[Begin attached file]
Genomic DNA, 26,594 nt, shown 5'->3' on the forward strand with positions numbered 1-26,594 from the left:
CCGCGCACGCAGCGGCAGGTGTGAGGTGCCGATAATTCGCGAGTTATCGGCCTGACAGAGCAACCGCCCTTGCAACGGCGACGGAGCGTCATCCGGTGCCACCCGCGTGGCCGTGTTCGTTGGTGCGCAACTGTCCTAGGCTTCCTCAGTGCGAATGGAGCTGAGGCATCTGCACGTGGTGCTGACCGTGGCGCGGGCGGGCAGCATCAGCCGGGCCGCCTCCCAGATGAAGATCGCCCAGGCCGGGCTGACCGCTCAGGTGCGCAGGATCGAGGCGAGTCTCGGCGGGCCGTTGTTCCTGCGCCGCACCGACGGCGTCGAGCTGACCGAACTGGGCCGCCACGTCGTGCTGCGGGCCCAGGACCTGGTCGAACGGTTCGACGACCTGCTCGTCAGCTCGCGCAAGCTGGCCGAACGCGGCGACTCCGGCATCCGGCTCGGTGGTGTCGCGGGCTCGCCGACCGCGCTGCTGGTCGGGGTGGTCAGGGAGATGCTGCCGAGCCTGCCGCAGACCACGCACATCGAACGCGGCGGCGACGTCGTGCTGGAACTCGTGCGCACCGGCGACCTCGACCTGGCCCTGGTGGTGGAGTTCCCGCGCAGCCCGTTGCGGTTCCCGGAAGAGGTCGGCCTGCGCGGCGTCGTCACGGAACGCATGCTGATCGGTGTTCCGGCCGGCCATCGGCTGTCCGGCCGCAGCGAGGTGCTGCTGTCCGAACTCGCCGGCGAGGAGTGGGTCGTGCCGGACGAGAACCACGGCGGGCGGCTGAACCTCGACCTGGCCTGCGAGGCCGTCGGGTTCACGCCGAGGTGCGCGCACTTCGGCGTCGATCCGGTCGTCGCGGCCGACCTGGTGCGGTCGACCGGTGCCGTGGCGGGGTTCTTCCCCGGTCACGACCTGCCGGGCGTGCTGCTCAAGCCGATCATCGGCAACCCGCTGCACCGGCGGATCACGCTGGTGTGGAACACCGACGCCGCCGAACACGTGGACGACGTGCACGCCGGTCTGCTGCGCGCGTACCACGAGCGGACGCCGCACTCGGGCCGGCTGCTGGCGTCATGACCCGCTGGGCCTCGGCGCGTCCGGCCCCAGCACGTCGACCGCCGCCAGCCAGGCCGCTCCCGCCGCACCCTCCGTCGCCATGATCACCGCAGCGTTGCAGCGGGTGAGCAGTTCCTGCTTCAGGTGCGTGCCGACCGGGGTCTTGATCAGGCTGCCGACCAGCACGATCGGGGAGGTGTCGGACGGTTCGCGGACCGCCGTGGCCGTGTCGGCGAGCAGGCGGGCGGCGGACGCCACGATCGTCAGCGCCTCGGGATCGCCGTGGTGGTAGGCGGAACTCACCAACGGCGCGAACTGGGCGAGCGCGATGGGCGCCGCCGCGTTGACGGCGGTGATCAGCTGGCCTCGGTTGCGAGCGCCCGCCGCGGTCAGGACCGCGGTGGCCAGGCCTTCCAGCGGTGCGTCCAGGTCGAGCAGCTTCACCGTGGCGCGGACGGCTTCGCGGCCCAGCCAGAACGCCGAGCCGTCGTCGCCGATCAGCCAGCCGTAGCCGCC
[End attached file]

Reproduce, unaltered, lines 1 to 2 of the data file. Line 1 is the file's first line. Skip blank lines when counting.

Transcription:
Genomic DNA, 26,594 nt, shown 5'->3' on the forward strand with positions numbered 1-26,594 from the left:
CCGCGCACGCAGCGGCAGGTGTGAGGTGCCGATAATTCGCGAGTTATCGGCCTGACAGAGCAACCGCCCTTGCAACGGCGACGGAGCGTCATCCGGTGCCACCCGCGTGGCCGTGTTCGTTGGTGCGCAACTGTCCTAGGCTTCCTCAGTGCGAATGGAGCTGAGGCATCTGCACGTGGTGCTGACCGTGGCGCGGGCGGGCAGCATCAGCCGGGCCGCCTCCCAGATGAAGATCGCCCAGGCCGGGCTGACCGCTCAGGTGCGCAGGATCGAGGCGAGTCTCGGCGGGCCGTTGTTCCTGCGCCGCACCGACGGCGTCGAGCTGACCGAACTGGGCCGCCACGTCGTGCTGCGGGCCCAGGACCTGGTCGAACGGTTCGACGACCTGCTCGTCAGCTCGCGCAAGCTGGCCGAACGCGGCGACTCCGGCATCCGGCTCGGTGGTGTCGCGGGCTCGCCGACCGCGCTGCTGGTCGGGGTGGTCAGGGAGATGCTGCCGAGCCTGCCGCAGACCACGCACATCGAACGCGGCGGCGACGTCGTGCTGGAACTCGTGCGCACCGGCGACCTCGACCTGGCCCTGGTGGTGGAGTTCCCGCGCAGCCCGTTGCGGTTCCCGGAAGAGGTCGGCCTGCGCGGCGTCGTCACGGAACGCATGCTGATCGGTGTTCCGGCCGGCCATCGGCTGTCCGGCCGCAGCGAGGTGCTGCTGTCCGAACTCGCCGGCGAGGAGTGGGTCGTGCCGGACGAGAACCACGGCGGGCGGCTGAACCTCGACCTGGCCTGCGAGGCCGTCGGGTTCACGCCGAGGTGCGCGCACTTCGGCGTCGATCCGGTCGTCGCGGCCGACCTGGTGCGGTCGACCGGTGCCGTGGCGGGGTTCTTCCCCGGTCACGACCTGCCGGGCGTGCTGCTCAAGCCGATCATCGGCAACCCGCTGCACCGGCGGATCACGCTGGTGTGGAACACCGACGCCGCCGAACACGTGGACGACGTGCACGCCGGTCTGCTGCGCGCGTACCACGAGCGGACGCCGCACTCGGGCCGGCTGCTGGCGTCATGACCCGCTGGGCCTCGGCGCGTCCGGCCCCAGCACGTCGACCGCCGCCAGCCAGGCCGCTCCCGCCGCACCCTCCGTCGCCATGATCACCGCAGCGTTGCAGCGGGTGAGCAGTTCCTGCTTCAGGTGCGTGCCGACCGGGGTCTTGATCAGGCTGCCGACCAGCACGATCGGGGAGGTGTCGGACGGTTCGCGGACCGCCGTGGCCGTGTCGGCGAGCAGGCGGGCGGCGGACGCCACGATCGTCAGCGCCTCGGGATCGCCGTGGTGGTAGGCGGAACTCACCAACGGCGCGAACTGGGCGAGCGCGATGGGCGCCGCCGCGTTGACGGCGGTGATCAGCTGGCCTCGGTTGCGAGCGCCCGCCGCGGTCAGGACCGCGGTGGCCAGGCCTTCCAGCGGTGCGTCCAGGTCGAGCAGCTTCACCGTGGCGCGGACGGCTTCGCGGCCCAGCCAGAACGCCGAGCCGTCGTCGCCGATCAGCCAGCCGTAGCCGCC